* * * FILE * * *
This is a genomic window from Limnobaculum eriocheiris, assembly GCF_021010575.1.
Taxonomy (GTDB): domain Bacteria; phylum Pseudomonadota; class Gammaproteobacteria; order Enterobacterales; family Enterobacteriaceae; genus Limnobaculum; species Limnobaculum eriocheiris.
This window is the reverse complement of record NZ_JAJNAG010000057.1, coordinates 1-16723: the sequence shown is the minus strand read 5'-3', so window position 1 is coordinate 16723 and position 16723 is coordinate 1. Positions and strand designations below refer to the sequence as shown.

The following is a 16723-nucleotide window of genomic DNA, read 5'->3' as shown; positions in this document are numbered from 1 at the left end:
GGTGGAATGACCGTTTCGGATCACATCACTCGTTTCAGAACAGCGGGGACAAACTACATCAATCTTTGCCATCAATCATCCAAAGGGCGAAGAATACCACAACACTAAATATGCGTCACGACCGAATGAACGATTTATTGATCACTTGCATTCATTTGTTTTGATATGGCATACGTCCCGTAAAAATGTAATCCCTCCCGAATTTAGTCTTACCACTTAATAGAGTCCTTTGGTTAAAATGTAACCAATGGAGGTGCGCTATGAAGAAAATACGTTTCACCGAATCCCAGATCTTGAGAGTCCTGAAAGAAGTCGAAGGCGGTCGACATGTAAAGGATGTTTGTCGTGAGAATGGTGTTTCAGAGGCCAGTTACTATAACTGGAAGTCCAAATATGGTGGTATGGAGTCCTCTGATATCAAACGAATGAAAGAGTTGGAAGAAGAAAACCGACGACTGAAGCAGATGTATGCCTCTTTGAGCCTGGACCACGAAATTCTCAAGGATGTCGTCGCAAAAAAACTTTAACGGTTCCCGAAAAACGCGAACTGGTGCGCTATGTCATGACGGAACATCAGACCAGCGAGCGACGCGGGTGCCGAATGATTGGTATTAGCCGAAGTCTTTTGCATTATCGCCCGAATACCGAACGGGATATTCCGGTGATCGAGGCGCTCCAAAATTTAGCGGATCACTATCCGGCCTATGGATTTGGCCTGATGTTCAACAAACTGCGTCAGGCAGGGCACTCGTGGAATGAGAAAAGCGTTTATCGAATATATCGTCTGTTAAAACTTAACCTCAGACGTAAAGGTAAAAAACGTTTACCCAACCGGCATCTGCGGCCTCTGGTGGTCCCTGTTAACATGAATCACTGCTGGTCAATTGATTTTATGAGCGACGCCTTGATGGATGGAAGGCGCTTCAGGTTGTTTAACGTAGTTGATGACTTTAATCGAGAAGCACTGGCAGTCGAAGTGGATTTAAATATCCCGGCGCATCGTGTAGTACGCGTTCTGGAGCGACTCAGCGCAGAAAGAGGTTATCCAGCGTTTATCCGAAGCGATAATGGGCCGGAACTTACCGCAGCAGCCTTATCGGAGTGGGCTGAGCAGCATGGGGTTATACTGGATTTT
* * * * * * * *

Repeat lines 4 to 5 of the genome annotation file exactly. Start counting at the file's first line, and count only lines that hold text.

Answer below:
The following is a 16723-nucleotide window of genomic DNA, read 5'->3' as shown; positions in this document are numbered from 1 at the left end:
GGTGGAATGACCGTTTCGGATCACATCACTCGTTTCAGAACAGCGGGGACAAACTACATCAATCTTTGCCATCAATCATCCAAAGGGCGAAGAATACCACAACACTAAATATGCGTCACGACCGAATGAACGATTTATTGATCACTTGCATTCATTTGTTTTGATATGGCATACGTCCCGTAAAAATGTAATCCCTCCCGAATTTAGTCTTACCACTTAATAGAGTCCTTTGGTTAAAATGTAACCAATGGAGGTGCGCTATGAAGAAAATACGTTTCACCGAATCCCAGATCTTGAGAGTCCTGAAAGAAGTCGAAGGCGGTCGACATGTAAAGGATGTTTGTCGTGAGAATGGTGTTTCAGAGGCCAGTTACTATAACTGGAAGTCCAAATATGGTGGTATGGAGTCCTCTGATATCAAACGAATGAAAGAGTTGGAAGAAGAAAACCGACGACTGAAGCAGATGTATGCCTCTTTGAGCCTGGACCACGAAATTCTCAAGGATGTCGTCGCAAAAAAACTTTAACGGTTCCCGAAAAACGCGAACTGGTGCGCTATGTCATGACGGAACATCAGACCAGCGAGCGACGCGGGTGCCGAATGATTGGTATTAGCCGAAGTCTTTTGCATTATCGCCCGAATACCGAACGGGATATTCCGGTGATCGAGGCGCTCCAAAATTTAGCGGATCACTATCCGGCCTATGGATTTGGCCTGATGTTCAACAAACTGCGTCAGGCAGGGCACTCGTGGAATGAGAAAAGCGTTTATCGAATATATCGTCTGTTAAAACTTAACCTCAGACGTAAAGGTAAAAAACGTTTACCCAACCGGCATCTGCGGCCTCTGGTGGTCCCTGTTAACATGAATCACTGCTGGTCAATTGATTTTATGAGCGACGCCTTGATGGATGGAAGGCGCTTCAGGTTGTTTAACGTAGTTGATGACTTTAATCGAGAAGCACTGGCAGTCGAAGTGGATTTAAATATCCCGGCGCATCGTGTAGTACGCGTTCTGGAGCGACTCAGCGCAGAAAGAGGTTATCCAGCGTTTATCCGAAGCGATAATGGGCCGGAACTTACCGCAGCAGCCTTATCGGAGTGGGCTGAGCAGCATGGGGTTATACTGGATTTT